I would say that there are tons and tons of people out there who are either marginalized in some way or another or are intermarried. And they want to be part of the Jewish world. And I would say there are tons of institutions that want to welcome them. And the change is happening. The attitudes are happening. The institutions are changing. The problem is we have a language and we have a way of being that doesn’t make it easy to cross that barrier. JOI, the Jewish Outreach Institute, has the tools, has the ability to make that marriage possible so that people who are looking for a Jewish life of meaning – ethics, morals, love, inclusion – have the ability to get through the door and access that institution. I have seen the work myself. I am absolutely and incredibly proud to be a part of that endeavor because to me, what you do Kerry, what your organization does, is to make this world a better place than we found it.
You can view the speech in its entirety at JOI’s new YouTube channel in two parts. We thank Adam for his kind words, and we look forward to many more years of collaboration and success in welcoming in the interfaith families and unaffiliated Jews in our midst.
The journal Sh’ma, a “gathering place for independent dialogue” on wide range of subjects important to the Jewish community, has chosen to cover in its November edition the issue of conversion. It’s described as a complex and contentious issue, and Sh’ma has solicited essays from many people who can offer unique insights and various points of view – including Edgar Bronfman & Beth Zasloff, authors of the new book Hope, Not Fear: A Path to Jewish Renaissance, Mothers Circle alum Abi Auer, and Empowering Ruth alum Monica Rodriguez.
[For a free copy of the November Sh’ma, courtesy of the Samuel Bronfman Foundation, please email Lindsay at firstname.lastname@example.org.]
JOI’s Rabbi Kerry Olitzky was asked to participate, and he wrote an essay on how the Jewish community can help make conversion easier for those who are interested. Instead of putting up “artificial barriers in front of people who want to convert,” he says we should instead focus on how we can lower barriers to participation. Kerry is not advocating for the “dilution or diminution of the conversion program,” but he wonders how we can utilize modern technology to help facilitate the conversion process – and open more doors for more people. He writes:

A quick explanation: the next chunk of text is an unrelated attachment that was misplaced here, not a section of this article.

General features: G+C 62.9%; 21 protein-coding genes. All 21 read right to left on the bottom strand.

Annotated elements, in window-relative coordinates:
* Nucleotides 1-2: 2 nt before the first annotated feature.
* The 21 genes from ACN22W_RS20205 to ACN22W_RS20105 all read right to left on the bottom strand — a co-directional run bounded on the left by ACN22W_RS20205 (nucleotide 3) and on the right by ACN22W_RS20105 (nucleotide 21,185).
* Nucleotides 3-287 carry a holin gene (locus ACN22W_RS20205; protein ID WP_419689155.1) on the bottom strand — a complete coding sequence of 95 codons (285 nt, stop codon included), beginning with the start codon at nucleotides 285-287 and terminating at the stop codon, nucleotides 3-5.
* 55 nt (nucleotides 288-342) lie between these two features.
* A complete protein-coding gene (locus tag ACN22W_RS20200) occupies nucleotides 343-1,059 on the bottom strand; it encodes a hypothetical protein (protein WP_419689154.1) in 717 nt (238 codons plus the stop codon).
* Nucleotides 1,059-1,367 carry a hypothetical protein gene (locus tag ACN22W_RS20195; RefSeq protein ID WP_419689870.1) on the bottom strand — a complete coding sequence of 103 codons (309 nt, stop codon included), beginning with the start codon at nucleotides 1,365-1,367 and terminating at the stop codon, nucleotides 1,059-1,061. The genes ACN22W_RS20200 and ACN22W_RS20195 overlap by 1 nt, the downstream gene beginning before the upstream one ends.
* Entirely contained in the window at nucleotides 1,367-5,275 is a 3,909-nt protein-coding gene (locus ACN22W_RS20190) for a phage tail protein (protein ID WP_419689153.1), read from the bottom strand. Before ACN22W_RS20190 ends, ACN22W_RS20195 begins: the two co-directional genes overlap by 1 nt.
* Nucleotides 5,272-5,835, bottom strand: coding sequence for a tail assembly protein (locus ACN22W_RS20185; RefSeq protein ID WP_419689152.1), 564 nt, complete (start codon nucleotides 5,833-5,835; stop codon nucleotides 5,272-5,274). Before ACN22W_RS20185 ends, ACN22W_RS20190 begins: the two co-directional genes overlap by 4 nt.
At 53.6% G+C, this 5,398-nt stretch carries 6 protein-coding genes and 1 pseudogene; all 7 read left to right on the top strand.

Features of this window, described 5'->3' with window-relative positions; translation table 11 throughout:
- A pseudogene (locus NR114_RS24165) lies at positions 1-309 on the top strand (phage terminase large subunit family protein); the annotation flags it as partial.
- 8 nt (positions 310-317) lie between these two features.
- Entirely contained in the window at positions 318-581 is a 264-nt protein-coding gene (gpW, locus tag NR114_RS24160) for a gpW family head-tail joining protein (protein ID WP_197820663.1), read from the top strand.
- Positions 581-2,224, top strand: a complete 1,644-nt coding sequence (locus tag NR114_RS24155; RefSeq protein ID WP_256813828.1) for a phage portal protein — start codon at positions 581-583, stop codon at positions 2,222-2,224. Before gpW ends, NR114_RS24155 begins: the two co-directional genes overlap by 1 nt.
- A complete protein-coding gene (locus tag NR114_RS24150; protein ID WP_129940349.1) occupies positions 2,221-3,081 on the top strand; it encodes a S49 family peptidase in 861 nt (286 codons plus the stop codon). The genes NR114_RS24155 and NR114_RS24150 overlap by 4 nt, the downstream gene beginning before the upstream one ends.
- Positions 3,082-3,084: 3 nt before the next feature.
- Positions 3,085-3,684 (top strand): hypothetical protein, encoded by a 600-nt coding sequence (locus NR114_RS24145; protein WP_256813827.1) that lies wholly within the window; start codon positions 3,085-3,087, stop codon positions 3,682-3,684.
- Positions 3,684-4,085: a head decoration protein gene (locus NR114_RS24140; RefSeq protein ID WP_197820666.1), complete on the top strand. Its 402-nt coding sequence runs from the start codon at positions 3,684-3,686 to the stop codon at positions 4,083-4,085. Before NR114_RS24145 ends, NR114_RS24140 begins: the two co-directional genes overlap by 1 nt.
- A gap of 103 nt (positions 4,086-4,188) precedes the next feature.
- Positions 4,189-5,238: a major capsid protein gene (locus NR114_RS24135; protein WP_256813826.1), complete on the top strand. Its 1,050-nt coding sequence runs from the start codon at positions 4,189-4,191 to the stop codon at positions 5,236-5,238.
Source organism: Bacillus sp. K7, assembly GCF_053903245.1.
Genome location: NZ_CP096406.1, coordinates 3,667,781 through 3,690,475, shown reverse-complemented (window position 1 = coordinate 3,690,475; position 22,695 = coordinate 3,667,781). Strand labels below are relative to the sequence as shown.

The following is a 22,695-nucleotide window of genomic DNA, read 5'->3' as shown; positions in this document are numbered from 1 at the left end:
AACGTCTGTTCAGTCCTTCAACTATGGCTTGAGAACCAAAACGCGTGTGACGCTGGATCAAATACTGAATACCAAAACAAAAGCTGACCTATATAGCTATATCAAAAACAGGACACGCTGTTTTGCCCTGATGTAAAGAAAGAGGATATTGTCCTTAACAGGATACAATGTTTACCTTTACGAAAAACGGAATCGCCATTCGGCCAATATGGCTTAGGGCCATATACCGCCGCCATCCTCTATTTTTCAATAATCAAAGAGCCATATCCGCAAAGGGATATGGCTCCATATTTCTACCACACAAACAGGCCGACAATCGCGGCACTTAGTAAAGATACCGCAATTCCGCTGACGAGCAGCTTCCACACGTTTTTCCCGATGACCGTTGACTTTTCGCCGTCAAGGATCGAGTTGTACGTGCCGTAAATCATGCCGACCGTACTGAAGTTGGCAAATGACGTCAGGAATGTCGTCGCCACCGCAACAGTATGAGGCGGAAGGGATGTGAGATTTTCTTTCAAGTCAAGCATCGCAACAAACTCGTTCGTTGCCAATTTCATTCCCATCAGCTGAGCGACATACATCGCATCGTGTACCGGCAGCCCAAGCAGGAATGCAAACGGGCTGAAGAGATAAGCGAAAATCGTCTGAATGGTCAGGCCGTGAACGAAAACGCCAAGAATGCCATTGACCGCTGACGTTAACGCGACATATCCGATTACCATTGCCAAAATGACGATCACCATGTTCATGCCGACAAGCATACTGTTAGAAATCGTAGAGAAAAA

Because the Internet lowers accessibility barriers, let’s create an online transdenominational introduction to Judaism/ conversion course that would offer a significantly more accessible initial step into the Jewish community. Not only would this bring Jewish learning to the potential convert at their convenience, it could also facilitate the Jewish community’s efforts to engage unaffiliated Jews directly rather than first requiring them to walk through an institution’s doors.
This proposed program seeks to address barriers such as time, location, scheduling, and cost of classes. A guided online curriculum for the potential convert to Judaism (and others interested in intensive, introductory Jewish learning) will allow for asynchronous learning where students learn at their own pace, on their schedule, in the privacy of their home or office. Students would be guided by online mentors who assist the target audience through interactive Jewish learning. The wealth of already available online resources could be utilized as well as giving students access to the greatest Jewish teachers and thinkers from across the globe, regardless of denomination. And the no-fee policy will ensure the program is accessible to all.
This doesn’t mean a person finishes a course and prints out a certificate. Rabbi Celso Cukierkorn has an online conversion program in place where after the course is over, all the participants come to one central location to finish. Kerry believes it can be even easier. Throughout their studies, “candidates will be introduced to local rabbis and mentors in a national, apolitical network of rabbis who will introduce them to their local communities (and we will work with them to make them welcoming communities and synagogues), meet with them, and accompany them to the bet din and mikvah.”
We believe these methods are not just useful for engaging those converting to Judaism - lowering barriers and providing more access points will help us reach out and welcome in all who seeks to strengthen their Jewish identity.
When should it matter whether or not your mother was born Jewish? That’s the question we at JOI found ourselves asking after receiving a mass email from Aish NY about an upcoming “Young Professionals in Entertainment” mixer here in New York City. The application form has a series of standard questions like name and address, plus an essay box asking what field of the entertainment industry you’re in—but also included the question “Was your mother born Jewish?” This question seems oddly out of place.
Ostensibly, the event is about “innovative networking for uniting Jewish Young Professionals in the Entertainment industry,” and includes a dinner where you change tables three times for the three courses, allowing you to meet and mingle with different people at each new table. If the sole rationale for the event is professional networking—as the marketing would have us believe—the question about participants’ mothers is irrelevant. Perhaps there is an additional unwritten rationale, to get young Jews to meet and marry each other, and the question about mothers’ religion then becomes one of Orthodox authenticity as to “Who is a Jew.”